The brown recluse spider is light to dark brown with a dark marking on it’s back that resembles a violin. The brown recluse is a smaller spider at about 1/4 to 1/2 inch long. Like all spiders it has 8 legs and no antenna. The brown recluse spider has 6 eyes in 3 groups of 2. One set is center of the head while the other 2 sets are offset to the left and right slightly above the center set. 

Are Brown Recluse Spiders Dangerous?

Brown recluse spider bites are not usually felt right away. Some people have experienced an immediate stinging sensation that turns into intense pain up to 8 hours later. Usually, the bite area becomes swollen and blisters. Reactions from the bite can include fever, restlessness, and difficulty sleeping. The venom injected by the brown recluse spider causes necrosis. Around 2 weeks later this area of dead tissue may expose muscles and even bone. It can take a long time to heal from a brown recluse bite and may require plastic surgery.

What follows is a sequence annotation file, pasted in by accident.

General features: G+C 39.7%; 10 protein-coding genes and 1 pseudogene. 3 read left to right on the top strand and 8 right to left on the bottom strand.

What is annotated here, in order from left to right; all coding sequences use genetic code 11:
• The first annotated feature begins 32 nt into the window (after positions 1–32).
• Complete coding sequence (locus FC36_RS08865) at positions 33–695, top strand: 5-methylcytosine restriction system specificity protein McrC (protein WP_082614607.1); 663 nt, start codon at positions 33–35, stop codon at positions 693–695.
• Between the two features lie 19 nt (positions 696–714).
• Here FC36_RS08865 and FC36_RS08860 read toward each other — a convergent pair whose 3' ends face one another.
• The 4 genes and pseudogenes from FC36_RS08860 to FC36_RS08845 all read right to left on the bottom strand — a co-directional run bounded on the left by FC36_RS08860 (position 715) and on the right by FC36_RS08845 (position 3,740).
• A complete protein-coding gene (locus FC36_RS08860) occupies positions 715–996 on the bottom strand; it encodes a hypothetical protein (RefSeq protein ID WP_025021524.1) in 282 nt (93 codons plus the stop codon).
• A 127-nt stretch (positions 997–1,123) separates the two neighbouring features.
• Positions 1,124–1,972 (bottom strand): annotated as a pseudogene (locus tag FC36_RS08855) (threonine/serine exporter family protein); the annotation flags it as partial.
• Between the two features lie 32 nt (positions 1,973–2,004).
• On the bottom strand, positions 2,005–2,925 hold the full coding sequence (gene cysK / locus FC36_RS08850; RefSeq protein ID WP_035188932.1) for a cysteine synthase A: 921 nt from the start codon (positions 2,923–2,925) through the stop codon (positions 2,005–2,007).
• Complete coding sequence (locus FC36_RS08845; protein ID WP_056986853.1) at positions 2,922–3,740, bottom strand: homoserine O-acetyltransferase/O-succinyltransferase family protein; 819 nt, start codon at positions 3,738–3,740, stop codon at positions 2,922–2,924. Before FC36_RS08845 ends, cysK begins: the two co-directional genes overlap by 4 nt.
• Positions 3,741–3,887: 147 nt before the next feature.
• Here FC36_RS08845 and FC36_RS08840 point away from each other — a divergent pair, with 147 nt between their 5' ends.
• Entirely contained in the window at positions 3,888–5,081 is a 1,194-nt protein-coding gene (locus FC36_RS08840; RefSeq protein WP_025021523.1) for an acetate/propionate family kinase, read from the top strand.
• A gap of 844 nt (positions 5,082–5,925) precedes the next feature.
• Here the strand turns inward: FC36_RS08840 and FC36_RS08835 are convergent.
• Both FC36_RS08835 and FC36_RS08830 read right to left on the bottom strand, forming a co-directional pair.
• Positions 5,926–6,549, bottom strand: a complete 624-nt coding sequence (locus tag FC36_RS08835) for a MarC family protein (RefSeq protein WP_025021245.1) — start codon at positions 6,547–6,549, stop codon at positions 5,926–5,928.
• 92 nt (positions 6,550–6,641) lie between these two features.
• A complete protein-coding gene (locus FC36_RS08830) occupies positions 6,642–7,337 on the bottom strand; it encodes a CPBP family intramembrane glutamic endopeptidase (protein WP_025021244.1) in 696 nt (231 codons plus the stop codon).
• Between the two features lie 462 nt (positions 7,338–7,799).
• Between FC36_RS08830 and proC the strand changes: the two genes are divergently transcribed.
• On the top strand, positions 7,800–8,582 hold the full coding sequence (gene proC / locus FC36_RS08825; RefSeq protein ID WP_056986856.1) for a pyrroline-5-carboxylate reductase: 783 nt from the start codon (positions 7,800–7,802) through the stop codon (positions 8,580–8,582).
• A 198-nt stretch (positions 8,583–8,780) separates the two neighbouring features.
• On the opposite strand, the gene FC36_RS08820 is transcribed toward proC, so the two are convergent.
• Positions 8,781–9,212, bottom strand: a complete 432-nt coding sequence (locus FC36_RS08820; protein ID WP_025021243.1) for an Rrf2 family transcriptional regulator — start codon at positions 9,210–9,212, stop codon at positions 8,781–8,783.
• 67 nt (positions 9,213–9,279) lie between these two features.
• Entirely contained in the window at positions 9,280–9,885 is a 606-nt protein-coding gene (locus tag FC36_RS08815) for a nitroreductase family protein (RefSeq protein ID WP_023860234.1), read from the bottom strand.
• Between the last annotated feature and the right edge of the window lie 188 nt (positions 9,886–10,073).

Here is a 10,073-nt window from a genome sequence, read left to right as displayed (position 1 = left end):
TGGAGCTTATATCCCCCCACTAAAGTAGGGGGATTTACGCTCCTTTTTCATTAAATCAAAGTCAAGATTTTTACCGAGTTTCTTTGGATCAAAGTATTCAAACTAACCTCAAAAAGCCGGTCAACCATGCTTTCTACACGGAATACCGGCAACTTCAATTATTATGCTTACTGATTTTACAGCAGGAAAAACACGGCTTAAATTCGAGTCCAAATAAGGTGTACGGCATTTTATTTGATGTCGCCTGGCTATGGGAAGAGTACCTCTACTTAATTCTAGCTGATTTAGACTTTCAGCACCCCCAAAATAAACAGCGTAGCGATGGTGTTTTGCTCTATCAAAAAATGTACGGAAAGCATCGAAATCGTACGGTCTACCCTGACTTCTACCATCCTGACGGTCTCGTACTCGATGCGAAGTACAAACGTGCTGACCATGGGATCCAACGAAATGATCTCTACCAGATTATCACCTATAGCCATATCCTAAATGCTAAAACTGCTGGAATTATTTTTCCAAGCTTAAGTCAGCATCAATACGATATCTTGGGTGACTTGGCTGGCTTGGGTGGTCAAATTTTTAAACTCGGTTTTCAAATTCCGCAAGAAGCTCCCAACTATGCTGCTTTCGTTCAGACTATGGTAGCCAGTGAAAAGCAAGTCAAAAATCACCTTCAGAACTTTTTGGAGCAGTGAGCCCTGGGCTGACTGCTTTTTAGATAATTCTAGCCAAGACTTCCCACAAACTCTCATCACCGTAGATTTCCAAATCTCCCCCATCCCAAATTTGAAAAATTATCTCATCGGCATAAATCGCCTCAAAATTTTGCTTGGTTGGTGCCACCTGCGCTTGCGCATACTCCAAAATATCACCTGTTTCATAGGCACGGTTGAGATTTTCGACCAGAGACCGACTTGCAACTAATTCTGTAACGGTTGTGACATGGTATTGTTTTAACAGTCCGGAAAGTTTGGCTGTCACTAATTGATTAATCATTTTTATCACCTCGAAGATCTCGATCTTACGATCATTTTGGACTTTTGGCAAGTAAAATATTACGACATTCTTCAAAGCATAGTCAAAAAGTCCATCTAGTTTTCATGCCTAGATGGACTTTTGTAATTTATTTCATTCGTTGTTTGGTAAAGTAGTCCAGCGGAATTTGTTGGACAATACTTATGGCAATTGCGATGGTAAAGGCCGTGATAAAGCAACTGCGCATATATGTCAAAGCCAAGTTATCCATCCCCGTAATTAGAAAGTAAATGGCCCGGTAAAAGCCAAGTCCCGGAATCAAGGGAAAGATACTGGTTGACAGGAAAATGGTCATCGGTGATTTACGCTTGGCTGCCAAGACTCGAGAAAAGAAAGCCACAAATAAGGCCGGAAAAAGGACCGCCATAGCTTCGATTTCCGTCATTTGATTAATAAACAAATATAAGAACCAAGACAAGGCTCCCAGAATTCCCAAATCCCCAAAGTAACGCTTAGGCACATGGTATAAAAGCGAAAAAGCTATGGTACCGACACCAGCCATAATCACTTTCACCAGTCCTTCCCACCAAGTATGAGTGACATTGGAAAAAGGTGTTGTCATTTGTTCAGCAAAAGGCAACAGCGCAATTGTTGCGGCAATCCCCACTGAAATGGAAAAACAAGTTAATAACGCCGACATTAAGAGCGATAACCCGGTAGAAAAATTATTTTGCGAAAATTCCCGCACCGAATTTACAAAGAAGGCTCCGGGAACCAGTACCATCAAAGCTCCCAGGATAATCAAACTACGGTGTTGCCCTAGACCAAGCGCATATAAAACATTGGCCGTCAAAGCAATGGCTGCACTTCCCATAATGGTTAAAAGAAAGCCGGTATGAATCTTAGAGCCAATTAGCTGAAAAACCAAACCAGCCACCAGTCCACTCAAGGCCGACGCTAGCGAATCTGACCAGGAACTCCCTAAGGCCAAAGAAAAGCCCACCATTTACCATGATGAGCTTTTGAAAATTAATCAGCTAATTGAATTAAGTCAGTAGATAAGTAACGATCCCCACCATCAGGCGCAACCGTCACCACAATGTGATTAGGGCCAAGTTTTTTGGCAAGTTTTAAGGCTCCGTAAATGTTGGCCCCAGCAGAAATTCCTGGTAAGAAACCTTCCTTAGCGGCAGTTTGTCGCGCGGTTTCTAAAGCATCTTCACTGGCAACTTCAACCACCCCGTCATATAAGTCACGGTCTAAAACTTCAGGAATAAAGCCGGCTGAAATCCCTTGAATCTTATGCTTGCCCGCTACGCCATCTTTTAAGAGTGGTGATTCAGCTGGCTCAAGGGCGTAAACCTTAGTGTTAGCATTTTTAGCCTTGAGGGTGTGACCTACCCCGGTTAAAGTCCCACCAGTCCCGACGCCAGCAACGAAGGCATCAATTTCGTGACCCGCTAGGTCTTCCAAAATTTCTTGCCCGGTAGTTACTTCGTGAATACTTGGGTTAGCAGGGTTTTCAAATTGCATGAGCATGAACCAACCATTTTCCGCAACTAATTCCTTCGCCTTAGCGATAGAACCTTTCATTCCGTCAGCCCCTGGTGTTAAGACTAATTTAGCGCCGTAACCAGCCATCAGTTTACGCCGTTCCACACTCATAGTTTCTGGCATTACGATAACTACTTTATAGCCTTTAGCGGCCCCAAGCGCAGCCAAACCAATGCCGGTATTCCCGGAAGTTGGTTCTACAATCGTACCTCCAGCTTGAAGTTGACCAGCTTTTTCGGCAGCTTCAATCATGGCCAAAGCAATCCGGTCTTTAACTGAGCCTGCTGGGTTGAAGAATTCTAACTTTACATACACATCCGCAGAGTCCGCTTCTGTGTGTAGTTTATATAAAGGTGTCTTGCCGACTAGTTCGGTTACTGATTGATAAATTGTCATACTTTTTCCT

Brown Recluse Spider Habitat

The brown recluse spider gets its name from the fact that it is a reclusive creature. In the home, they like to hide in cracks and crevices like along baseboards, in boxes, stored clothing, closets, attics, basements, crawlspaces, and any other dark area that doesn’t get disturbed much. Outside brown recluse spiders can be found in woodpiles, behind tree bark, rocks, as well as utility enclosures.   

Brown recluse spiders primarily feed on insects like roaches, crickets, and other crawling insects. When mating the female brown recluse may try to eat the male. Brown recluse like to search for their food at night. They are scavengers and will even feed on larger prey when they find it. Brown recluse spiders use their web as a place to feel safe rather than a trap for food. That doesn’t mean you’d want to stumble into one because they are more than happy to feast on just about anything that accidentally drops in for a visit.

Wolf Spiders
Non-venomous spiders found in the Houston area

Wolf spiders are usually a dark brown with pale brown or almost yellow striping. Male wolf spiders can be between 1/4 – 3/4 inch long while the female can be 3/8 – 1 3/8 inch long. They have long thin legs with large bodies. Female wolf spiders can sometimes be seen carrying newly hatched babies on their back until they are a few weeks old. 

Are Wolf Spiders Dangerous?